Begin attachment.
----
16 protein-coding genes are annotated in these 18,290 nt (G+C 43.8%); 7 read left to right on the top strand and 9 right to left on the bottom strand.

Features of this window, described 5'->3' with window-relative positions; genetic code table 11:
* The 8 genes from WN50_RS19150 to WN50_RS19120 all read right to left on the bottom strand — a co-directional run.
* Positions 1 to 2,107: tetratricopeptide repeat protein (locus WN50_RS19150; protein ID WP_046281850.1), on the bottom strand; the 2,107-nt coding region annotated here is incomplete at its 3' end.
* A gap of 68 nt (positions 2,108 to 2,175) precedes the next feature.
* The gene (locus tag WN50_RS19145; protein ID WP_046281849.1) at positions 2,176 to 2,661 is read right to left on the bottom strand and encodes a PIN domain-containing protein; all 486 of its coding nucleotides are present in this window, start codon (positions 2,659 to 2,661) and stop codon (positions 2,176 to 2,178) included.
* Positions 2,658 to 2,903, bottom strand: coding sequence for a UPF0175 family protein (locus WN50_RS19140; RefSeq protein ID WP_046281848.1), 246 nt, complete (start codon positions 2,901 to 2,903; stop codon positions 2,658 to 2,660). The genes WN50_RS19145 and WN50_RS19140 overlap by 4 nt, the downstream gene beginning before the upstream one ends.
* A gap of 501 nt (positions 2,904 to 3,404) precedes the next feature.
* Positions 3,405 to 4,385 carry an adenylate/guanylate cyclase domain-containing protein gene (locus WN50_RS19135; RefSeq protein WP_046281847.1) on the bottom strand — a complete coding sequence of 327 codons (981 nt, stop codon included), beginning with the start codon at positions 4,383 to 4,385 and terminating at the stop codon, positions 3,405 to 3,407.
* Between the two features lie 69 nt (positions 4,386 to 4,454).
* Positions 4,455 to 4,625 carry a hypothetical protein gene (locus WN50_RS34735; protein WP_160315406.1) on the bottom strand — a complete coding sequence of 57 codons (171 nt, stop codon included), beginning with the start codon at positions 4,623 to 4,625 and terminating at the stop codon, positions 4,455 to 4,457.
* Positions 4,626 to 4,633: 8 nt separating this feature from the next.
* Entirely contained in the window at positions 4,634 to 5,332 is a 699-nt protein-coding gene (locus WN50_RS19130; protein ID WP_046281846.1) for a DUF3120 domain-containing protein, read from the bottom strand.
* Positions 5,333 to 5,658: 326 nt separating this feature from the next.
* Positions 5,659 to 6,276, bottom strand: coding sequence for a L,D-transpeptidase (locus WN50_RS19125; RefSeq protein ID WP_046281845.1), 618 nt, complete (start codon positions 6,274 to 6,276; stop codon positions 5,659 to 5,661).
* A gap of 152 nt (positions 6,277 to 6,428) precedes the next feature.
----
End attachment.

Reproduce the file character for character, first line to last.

16 protein-coding genes are annotated in these 18,290 nt (G+C 43.8%); 7 read left to right on the top strand and 9 right to left on the bottom strand.

Features of this window, described 5'->3' with window-relative positions; genetic code table 11:
* The 8 genes from WN50_RS19150 to WN50_RS19120 all read right to left on the bottom strand — a co-directional run.
* Positions 1 to 2,107: tetratricopeptide repeat protein (locus WN50_RS19150; protein ID WP_046281850.1), on the bottom strand; the 2,107-nt coding region annotated here is incomplete at its 3' end.
* A gap of 68 nt (positions 2,108 to 2,175) precedes the next feature.
* The gene (locus tag WN50_RS19145; protein ID WP_046281849.1) at positions 2,176 to 2,661 is read right to left on the bottom strand and encodes a PIN domain-containing protein; all 486 of its coding nucleotides are present in this window, start codon (positions 2,659 to 2,661) and stop codon (positions 2,176 to 2,178) included.
* Positions 2,658 to 2,903, bottom strand: coding sequence for a UPF0175 family protein (locus WN50_RS19140; RefSeq protein ID WP_046281848.1), 246 nt, complete (start codon positions 2,901 to 2,903; stop codon positions 2,658 to 2,660). The genes WN50_RS19145 and WN50_RS19140 overlap by 4 nt, the downstream gene beginning before the upstream one ends.
* A gap of 501 nt (positions 2,904 to 3,404) precedes the next feature.
* Positions 3,405 to 4,385 carry an adenylate/guanylate cyclase domain-containing protein gene (locus WN50_RS19135; RefSeq protein WP_046281847.1) on the bottom strand — a complete coding sequence of 327 codons (981 nt, stop codon included), beginning with the start codon at positions 4,383 to 4,385 and terminating at the stop codon, positions 3,405 to 3,407.
* Between the two features lie 69 nt (positions 4,386 to 4,454).
* Positions 4,455 to 4,625 carry a hypothetical protein gene (locus WN50_RS34735; protein WP_160315406.1) on the bottom strand — a complete coding sequence of 57 codons (171 nt, stop codon included), beginning with the start codon at positions 4,623 to 4,625 and terminating at the stop codon, positions 4,455 to 4,457.
* Positions 4,626 to 4,633: 8 nt separating this feature from the next.
* Entirely contained in the window at positions 4,634 to 5,332 is a 699-nt protein-coding gene (locus WN50_RS19130; protein ID WP_046281846.1) for a DUF3120 domain-containing protein, read from the bottom strand.
* Positions 5,333 to 5,658: 326 nt separating this feature from the next.
* Positions 5,659 to 6,276, bottom strand: coding sequence for a L,D-transpeptidase (locus WN50_RS19125; RefSeq protein ID WP_046281845.1), 618 nt, complete (start codon positions 6,274 to 6,276; stop codon positions 5,659 to 5,661).
* A gap of 152 nt (positions 6,277 to 6,428) precedes the next feature.